Based in San Francisco, is an early childhood education blog by Tiva Lee Samaru. HER posts explore; through videos and other resources - original early childhood education curricula and ideas for enrichment classes, as well as, tips and tricks for classroom management and general childcare.

The Bush Life

The Bush Life

Nostalgia allows the reliving of childhood experiences.

Springtime in San Francisco always serves as a reminder of my birthplace - Trinidad and Tobago.

The sound of birds during the day and insects at night-time brings a recognizable feeling of appreciation along. Additionally, it brings recollections of the tropical sounds that greeted me in the morning and tucked me in at night. The wonderful thing about my childhood home is the abundance of flora and fauna. Fruit trees of all shapes and sizes, animals of all species and a diverse selection of flowers.

I remember hiking through the back yard with my siblings, spending hours picking fruit and playing with the trees. Another fond memory is our frequent Sunday morning picnics under the lime tree. It feels like a blessing to have so much nature to immerse oneself in. Playtime never seemed dull and time passed so easily. Some days we’d have lunch outdoors and just listen to the chirping birds. Watching their movement as they flew into their nests that hung on this beautiful bamboo tree that occupied a space on our property.

When the sun said goodbye and the moon said hello - as soon as the slightest trace of dusk came, the animals of the night would emerge.

Crickets chirping while toads and frogs croaked. Like an ensemble, each sound impeccably timed with the other. Rhythmic and relaxing. As a teenager, friends joked about my childhood home, commonly referring to it as “living in the bush”. But, many of those same friends would visit and fall in love with “the bush life”. Some would even fall fast asleep to frog lullabies.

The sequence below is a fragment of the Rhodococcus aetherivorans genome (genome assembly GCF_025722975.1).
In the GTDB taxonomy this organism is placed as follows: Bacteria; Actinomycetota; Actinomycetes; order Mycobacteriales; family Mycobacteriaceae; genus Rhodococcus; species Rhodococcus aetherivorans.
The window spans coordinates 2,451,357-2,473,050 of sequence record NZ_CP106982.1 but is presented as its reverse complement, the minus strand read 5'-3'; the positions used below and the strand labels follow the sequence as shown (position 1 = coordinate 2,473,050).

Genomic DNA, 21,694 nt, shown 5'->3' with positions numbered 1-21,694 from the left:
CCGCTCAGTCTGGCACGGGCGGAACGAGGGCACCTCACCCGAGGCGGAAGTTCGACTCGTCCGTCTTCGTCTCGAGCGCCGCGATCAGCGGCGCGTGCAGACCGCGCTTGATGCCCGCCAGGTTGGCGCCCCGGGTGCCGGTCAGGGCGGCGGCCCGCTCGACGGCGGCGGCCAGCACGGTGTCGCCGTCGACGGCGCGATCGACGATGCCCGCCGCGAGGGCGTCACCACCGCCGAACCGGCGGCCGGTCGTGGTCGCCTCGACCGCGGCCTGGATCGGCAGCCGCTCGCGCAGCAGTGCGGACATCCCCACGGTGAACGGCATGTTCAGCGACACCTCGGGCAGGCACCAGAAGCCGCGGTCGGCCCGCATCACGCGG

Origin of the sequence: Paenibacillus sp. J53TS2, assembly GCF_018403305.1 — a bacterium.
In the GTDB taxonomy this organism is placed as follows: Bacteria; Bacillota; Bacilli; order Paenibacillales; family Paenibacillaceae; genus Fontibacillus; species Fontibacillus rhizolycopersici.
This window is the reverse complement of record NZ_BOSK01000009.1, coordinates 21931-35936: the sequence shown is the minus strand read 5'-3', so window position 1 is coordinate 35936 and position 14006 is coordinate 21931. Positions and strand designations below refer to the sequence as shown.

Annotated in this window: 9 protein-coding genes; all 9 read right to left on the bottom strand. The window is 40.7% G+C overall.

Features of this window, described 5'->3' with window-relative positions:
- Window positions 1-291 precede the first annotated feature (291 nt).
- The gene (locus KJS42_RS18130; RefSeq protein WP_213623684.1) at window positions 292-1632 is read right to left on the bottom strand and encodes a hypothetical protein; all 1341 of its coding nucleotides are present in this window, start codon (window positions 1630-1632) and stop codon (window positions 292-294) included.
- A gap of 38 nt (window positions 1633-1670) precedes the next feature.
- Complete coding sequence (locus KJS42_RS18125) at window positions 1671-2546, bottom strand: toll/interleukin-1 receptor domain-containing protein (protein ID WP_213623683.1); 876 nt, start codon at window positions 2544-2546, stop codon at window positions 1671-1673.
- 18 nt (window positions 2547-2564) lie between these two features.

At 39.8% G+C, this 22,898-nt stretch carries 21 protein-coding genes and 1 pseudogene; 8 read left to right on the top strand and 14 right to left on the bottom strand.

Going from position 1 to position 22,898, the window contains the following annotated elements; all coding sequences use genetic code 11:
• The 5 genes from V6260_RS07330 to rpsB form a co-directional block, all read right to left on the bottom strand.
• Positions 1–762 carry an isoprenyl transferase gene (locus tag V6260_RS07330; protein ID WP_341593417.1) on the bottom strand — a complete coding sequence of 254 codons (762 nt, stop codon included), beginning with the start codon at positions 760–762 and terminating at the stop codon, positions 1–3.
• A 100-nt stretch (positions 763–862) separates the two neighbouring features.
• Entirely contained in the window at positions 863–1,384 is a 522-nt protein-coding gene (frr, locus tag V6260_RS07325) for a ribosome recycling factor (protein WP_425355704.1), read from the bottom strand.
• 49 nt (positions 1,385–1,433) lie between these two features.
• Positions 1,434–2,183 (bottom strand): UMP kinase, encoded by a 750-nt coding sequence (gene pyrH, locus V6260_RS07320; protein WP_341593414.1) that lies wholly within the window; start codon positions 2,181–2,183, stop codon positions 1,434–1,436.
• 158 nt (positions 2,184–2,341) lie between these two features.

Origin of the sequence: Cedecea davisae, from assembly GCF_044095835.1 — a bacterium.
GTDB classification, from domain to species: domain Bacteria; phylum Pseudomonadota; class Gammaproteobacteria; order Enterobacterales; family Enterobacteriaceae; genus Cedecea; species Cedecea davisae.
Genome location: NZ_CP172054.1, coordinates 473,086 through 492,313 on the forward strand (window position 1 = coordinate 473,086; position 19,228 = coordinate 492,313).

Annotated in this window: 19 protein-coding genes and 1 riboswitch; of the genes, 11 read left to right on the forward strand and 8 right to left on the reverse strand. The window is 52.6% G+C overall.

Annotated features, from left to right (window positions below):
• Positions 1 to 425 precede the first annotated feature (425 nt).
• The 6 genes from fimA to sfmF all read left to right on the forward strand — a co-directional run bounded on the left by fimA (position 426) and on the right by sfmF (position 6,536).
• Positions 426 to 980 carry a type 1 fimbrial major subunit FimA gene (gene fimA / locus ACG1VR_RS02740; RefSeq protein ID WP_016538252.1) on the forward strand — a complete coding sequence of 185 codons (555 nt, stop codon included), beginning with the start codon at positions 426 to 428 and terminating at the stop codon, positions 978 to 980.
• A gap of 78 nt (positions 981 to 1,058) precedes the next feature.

These wondrous aural experiences included a plethora of visual ones, like daddy getting out of the vehicle to chase frogs away.

On some nights, they filled up the driveway. Some would hop away at the sight of the bright car light while others refused to move. However, once daddy exited the vehicle, they hopped into the grass, most likely out of fear. Sometimes we would step out of the vehicle and assist while ensuring they were all out of harm’s way. Nonetheless, there were times when they would hop directly towards us and we would scream so loudly and start hopping, even running away from them at times. I treasure these magnificent and comedic memories as they elevate my work as an Early Childhood Enrichment Educator.

I’ve mentioned in a post not too long ago, that crafting allowed simplification and the opportunity to share deeply meaningful activities with my students. So, as Spring came along with all these reminders about my upbringing and associated recollections, inspiration showed up as well, providing another opportunity to simplify and create.

Take a look!

Relying on memories of all these frogs frantically hopping away, I wanted to create a frog that can actually hop. So I grabbed a few pipe cleaners and spent a few minutes meticulously molding it into a shape that would bring this conception to life. With some time and testing, you can make your own hopping frog by using my video as a guide.

Keep on Hopping,


Even a frog needs a home

Even a frog needs a home

Birds come. Birds go.

Birds come. Birds go.